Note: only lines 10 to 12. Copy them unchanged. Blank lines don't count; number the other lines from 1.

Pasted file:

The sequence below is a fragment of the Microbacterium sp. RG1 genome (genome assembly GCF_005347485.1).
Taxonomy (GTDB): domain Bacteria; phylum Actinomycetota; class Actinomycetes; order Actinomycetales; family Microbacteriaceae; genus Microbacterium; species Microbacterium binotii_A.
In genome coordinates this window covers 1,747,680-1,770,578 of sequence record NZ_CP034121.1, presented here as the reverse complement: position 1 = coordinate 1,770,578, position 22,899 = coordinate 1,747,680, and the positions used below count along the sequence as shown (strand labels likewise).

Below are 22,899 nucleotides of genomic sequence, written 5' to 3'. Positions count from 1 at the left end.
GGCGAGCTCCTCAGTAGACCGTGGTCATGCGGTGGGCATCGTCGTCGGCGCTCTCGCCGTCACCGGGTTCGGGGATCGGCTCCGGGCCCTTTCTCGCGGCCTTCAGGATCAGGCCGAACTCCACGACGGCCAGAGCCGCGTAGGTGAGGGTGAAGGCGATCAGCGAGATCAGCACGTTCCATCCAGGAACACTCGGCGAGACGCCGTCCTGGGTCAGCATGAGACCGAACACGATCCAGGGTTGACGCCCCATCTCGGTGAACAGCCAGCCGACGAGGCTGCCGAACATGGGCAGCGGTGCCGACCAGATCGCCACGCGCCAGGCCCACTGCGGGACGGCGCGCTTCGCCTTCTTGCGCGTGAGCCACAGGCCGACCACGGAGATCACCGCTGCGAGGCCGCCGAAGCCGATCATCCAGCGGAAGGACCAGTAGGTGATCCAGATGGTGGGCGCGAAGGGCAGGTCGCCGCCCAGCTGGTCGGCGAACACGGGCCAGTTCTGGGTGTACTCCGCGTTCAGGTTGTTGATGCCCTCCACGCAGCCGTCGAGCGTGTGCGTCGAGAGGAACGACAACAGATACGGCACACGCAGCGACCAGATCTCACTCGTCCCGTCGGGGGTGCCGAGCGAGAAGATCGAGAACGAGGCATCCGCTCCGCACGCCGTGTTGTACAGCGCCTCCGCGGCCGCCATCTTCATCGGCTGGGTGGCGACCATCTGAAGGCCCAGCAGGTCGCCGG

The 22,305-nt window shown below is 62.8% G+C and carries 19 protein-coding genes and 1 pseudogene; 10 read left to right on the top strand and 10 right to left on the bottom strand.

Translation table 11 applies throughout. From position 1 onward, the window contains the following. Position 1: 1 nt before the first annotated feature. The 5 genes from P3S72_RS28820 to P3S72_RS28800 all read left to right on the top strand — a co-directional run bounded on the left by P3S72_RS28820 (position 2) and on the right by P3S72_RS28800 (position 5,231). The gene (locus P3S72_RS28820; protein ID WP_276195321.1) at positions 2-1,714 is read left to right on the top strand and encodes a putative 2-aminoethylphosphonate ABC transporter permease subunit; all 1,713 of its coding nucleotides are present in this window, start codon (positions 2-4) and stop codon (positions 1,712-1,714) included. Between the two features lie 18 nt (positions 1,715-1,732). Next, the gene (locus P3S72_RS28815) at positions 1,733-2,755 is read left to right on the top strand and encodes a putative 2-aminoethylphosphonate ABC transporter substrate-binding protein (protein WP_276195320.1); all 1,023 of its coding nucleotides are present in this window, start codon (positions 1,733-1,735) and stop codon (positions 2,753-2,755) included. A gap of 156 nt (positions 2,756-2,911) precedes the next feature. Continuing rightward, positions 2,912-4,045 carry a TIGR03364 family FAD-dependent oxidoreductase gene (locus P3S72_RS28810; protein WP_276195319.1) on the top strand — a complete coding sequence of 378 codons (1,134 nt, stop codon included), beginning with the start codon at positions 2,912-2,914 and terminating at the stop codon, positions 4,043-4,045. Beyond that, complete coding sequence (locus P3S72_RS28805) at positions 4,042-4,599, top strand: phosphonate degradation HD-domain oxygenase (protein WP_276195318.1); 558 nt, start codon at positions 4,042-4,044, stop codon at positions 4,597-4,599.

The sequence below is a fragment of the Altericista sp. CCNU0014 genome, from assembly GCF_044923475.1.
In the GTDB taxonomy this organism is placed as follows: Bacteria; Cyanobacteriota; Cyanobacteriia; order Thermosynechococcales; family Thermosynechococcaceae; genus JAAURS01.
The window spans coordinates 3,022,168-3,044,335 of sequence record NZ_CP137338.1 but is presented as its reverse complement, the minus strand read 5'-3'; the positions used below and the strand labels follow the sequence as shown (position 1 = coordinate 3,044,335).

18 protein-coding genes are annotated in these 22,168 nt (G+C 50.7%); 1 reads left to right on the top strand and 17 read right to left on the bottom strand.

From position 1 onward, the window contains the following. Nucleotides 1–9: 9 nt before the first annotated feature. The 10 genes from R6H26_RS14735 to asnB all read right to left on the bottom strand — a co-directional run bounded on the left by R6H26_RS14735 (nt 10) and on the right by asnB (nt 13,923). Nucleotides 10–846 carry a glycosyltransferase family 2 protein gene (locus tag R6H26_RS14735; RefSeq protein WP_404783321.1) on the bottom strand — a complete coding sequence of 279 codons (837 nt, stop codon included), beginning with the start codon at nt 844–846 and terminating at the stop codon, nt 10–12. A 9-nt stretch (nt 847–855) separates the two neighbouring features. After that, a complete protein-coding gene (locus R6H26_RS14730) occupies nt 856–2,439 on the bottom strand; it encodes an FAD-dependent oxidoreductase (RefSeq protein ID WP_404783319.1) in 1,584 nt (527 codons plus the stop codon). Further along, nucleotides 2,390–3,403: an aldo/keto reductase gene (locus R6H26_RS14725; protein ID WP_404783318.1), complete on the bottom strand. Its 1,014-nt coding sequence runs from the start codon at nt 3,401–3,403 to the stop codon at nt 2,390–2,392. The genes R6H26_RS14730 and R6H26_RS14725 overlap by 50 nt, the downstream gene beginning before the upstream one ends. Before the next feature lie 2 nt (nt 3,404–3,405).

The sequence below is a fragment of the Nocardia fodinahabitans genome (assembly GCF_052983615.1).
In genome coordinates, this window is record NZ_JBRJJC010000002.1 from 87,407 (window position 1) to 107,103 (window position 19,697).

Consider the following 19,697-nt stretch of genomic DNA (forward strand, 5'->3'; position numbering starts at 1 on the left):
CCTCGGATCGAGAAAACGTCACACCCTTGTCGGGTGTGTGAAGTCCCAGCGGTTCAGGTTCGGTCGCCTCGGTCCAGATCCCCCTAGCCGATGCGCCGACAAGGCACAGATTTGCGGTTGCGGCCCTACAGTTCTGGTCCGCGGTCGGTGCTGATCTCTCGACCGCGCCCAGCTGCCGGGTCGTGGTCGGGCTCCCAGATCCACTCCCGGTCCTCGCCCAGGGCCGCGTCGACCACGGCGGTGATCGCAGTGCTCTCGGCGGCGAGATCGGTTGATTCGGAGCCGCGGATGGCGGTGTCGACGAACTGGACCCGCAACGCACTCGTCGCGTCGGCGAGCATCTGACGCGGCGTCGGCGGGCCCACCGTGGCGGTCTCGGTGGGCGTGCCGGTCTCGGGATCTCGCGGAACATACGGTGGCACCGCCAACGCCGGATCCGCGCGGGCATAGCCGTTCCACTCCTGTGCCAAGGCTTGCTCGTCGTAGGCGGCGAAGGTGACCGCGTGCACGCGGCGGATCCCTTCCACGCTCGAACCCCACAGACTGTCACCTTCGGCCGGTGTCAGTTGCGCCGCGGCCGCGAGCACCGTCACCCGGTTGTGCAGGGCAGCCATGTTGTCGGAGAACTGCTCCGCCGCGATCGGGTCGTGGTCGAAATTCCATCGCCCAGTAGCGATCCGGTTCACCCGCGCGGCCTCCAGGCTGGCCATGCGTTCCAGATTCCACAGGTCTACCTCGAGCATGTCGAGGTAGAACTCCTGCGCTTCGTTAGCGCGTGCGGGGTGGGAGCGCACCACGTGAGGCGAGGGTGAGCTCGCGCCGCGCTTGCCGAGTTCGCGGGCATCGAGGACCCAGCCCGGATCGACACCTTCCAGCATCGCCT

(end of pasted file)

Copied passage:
The window spans coordinates 3,022,168-3,044,335 of sequence record NZ_CP137338.1 but is presented as its reverse complement, the minus strand read 5'-3'; the positions used below and the strand labels follow the sequence as shown (position 1 = coordinate 3,044,335).

18 protein-coding genes are annotated in these 22,168 nt (G+C 50.7%); 1 reads left to right on the top strand and 17 read right to left on the bottom strand.

From position 1 onward, the window contains the following. Nucleotides 1–9: 9 nt before the first annotated feature. The 10 genes from R6H26_RS14735 to asnB all read right to left on the bottom strand — a co-directional run bounded on the left by R6H26_RS14735 (nt 10) and on the right by asnB (nt 13,923). Nucleotides 10–846 carry a glycosyltransferase family 2 protein gene (locus tag R6H26_RS14735; RefSeq protein WP_404783321.1) on the bottom strand — a complete coding sequence of 279 codons (837 nt, stop codon included), beginning with the start codon at nt 844–846 and terminating at the stop codon, nt 10–12. A 9-nt stretch (nt 847–855) separates the two neighbouring features. After that, a complete protein-coding gene (locus R6H26_RS14730) occupies nt 856–2,439 on the bottom strand; it encodes an FAD-dependent oxidoreductase (RefSeq protein ID WP_404783319.1) in 1,584 nt (527 codons plus the stop codon). Further along, nucleotides 2,390–3,403: an aldo/keto reductase gene (locus R6H26_RS14725; protein ID WP_404783318.1), complete on the bottom strand. Its 1,014-nt coding sequence runs from the start codon at nt 3,401–3,403 to the stop codon at nt 2,390–2,392. The genes R6H26_RS14730 and R6H26_RS14725 overlap by 50 nt, the downstream gene beginning before the upstream one ends. Before the next feature lie 2 nt (nt 3,404–3,405).